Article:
For most of us, the opportunity to attend the annual Consumer Electronics Show (CES) in Las Vegas will never materialise, but it does have a profound effect on our gadget-purchasing habits throughout the year.
The gadgets creating the biggest buzz at the CES are an indication of what we will be filling our homes with, and this year tablet devices, e-book readers and 3D everything were hot, hot, hot.
With appetites being whetted by the recent releases of 3D feature films such as Up, A Christmas Carol, and especially Avatar, 3D TV was one of the biggest draws of the entire event.
From the world’s biggest 3D TV – a 152-inch Panasonic Full HD with 4096 x 2160 pixel resolution – to Sharp’s 3D LCD TV that comes equipped with a 3D Blu-ray disc player, even big-time US television networks, including ESPN and Fox, were gearing up with the announcement that they would have 3D channels later this year.
Awkward-looking goggles aside, the trend for 3D consumer technology spread beyond the TV set. Fujifilm’s FinePix Real 3D W1 has both 3D and 2D shooting modes and you can playback your 3D footage or stills on the spot.
If you’re not ready to invest in full 3D just quite yet, there was also 3D filter technology from Irish company Realview Innovations.
This filter is placed over an existing TV screen and makes the flat surface appear to bulge inwards, thus giving a 3D-like effect.
Of course, not all consumers have a desire to turn into couch potatoes and the large presence of electronic or e-book readers was testament to this.
While up until recently we only had a choice between Sony’s Reader and the Amazon Kindle (and Barnes & Noble’s Nook in the US), a wealth of varieties have come out of the woodwork.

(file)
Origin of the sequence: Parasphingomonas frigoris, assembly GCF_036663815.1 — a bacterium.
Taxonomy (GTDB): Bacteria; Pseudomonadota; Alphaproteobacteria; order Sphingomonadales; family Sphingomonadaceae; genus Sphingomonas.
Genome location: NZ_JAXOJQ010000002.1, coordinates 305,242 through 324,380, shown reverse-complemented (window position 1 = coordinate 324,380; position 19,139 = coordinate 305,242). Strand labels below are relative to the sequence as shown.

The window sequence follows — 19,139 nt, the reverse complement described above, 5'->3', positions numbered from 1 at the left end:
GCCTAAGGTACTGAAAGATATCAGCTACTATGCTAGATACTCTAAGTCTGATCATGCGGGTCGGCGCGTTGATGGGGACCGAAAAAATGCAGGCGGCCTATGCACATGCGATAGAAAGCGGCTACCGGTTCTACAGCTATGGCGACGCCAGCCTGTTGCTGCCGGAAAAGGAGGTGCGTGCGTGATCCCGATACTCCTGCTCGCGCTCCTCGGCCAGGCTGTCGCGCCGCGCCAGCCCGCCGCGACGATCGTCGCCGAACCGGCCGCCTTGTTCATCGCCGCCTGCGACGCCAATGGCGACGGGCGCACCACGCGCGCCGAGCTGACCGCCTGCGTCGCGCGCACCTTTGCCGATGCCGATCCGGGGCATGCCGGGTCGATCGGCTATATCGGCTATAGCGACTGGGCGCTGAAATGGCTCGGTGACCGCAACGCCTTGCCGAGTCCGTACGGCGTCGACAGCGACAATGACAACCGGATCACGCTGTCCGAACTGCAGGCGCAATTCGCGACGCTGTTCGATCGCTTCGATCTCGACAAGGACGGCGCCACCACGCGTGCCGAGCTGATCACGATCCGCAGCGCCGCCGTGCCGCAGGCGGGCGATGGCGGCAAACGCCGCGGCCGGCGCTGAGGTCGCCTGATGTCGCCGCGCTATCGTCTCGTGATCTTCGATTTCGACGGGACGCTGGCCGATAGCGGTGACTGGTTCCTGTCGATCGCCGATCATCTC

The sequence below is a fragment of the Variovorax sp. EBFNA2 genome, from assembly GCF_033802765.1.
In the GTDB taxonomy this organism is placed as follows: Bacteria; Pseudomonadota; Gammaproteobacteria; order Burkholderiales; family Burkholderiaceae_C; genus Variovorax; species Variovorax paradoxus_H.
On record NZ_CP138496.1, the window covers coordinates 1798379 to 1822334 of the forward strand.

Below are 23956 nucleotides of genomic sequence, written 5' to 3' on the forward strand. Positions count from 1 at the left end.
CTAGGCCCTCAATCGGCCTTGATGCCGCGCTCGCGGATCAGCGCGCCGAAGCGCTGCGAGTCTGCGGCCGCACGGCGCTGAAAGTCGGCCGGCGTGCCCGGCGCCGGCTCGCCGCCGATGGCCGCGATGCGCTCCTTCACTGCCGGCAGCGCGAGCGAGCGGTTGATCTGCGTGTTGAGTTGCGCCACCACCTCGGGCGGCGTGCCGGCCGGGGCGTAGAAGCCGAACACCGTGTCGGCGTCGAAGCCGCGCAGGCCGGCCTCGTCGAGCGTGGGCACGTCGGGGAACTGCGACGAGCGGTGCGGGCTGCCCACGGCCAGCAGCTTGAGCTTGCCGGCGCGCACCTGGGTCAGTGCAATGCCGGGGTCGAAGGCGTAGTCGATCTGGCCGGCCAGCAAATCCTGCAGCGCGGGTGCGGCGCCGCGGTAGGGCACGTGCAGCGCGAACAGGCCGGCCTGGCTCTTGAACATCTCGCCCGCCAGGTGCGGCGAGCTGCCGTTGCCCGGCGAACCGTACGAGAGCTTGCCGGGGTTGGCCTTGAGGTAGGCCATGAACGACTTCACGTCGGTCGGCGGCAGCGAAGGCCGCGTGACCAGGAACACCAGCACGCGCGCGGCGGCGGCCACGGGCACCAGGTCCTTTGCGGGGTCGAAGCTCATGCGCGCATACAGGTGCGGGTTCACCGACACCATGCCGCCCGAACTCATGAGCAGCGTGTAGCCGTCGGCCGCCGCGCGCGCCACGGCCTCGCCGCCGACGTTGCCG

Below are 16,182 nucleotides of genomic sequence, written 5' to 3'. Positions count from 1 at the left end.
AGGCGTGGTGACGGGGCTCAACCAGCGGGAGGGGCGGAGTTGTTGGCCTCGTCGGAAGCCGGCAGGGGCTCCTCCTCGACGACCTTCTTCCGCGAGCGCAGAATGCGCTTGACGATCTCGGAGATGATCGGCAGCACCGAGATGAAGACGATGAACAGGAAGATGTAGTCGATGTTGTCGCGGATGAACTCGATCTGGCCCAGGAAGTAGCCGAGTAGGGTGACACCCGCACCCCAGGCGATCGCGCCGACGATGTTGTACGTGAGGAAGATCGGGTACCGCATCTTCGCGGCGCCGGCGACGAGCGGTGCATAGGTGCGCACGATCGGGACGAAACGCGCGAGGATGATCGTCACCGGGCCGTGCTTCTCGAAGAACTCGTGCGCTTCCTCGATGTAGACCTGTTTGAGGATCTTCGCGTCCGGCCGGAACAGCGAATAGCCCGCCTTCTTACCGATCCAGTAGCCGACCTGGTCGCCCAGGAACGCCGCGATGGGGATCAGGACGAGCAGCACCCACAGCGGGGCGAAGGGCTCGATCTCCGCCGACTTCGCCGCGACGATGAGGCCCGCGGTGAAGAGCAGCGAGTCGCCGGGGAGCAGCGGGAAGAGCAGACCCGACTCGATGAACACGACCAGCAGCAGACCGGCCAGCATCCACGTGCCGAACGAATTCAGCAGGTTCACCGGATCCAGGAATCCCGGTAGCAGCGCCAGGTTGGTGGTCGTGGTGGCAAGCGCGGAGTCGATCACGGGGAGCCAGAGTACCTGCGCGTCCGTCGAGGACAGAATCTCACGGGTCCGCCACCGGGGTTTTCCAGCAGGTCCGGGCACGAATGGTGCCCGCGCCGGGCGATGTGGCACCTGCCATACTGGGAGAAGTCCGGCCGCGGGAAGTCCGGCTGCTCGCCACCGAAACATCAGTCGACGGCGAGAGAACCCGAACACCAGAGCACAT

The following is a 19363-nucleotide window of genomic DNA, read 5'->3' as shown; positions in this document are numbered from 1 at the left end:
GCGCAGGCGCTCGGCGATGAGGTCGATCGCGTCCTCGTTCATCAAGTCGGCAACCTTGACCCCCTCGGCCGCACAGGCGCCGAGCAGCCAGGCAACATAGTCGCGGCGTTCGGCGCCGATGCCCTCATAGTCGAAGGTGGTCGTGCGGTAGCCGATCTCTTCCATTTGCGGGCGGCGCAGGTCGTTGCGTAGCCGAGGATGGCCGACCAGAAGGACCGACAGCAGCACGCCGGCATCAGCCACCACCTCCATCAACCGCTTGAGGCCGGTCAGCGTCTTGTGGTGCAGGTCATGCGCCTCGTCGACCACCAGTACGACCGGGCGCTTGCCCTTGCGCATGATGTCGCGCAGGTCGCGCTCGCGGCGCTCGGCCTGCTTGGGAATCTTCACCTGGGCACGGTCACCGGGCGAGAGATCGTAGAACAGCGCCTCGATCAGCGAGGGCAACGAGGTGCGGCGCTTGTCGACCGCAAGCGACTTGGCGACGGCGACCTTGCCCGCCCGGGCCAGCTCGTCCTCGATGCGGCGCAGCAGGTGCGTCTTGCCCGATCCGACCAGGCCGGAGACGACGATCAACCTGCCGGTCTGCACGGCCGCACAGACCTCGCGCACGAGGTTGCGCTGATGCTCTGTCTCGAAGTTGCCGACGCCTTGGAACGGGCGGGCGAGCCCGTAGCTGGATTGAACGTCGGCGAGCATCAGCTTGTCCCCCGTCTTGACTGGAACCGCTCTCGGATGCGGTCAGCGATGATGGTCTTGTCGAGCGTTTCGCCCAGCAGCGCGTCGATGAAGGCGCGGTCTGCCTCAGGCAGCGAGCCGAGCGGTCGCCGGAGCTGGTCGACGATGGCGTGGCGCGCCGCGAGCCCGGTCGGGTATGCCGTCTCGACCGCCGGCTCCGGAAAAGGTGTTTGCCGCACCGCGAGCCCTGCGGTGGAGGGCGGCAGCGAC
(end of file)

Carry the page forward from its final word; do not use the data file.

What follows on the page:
The Skiff e-Reader
The Skiff e-Reader, at 11.5 inches, was the largest one to emerge and its big form factor plus next-gen e-paper is specifically designed to display newspapers, magazines and comics, setting it apart from the current crop that fit better with books.
Another standout electronic book device is the Alex eReader with its dual-screen display. The smaller bottom screen is a full-colour email-capable web browser running on Google’s Android operating system (OS).
Continuing on with the "small and mobile is beautiful" theme, tablet devices, or slate devices, as they were also being called, sated most attendee’s gadget lust, especially as Microsoft announced a slew of Windows 7-ready tablet devices, including ones from HP, Archos and Pegatron.
The HP slate
Pre-Apple iSlate appetites were whetted most notably with the HP multitouch tablet and Lenovo’s Ideapad U1 Hybrid Notebook/Tablet, whose dual processor and OS meant that the tablet can operate independently or integrally with the laptop.
Sony’s Dash was a tablet with a difference – a mobile internet device that seemed modelled on the chunky yet endearing Chumby, acting as a kind of web portal for viewing content, streaming media and small enough to be your alarm clock.
This can only mean that 2010 will inspire us to wear goggles, read a lot more and turn our internet usage into an ultra-instant and ultra-mobile Star Trek-inspired experience.
By Marie Boran
Main photo: Fujifilm’s FinePix Real 3D W1 camera
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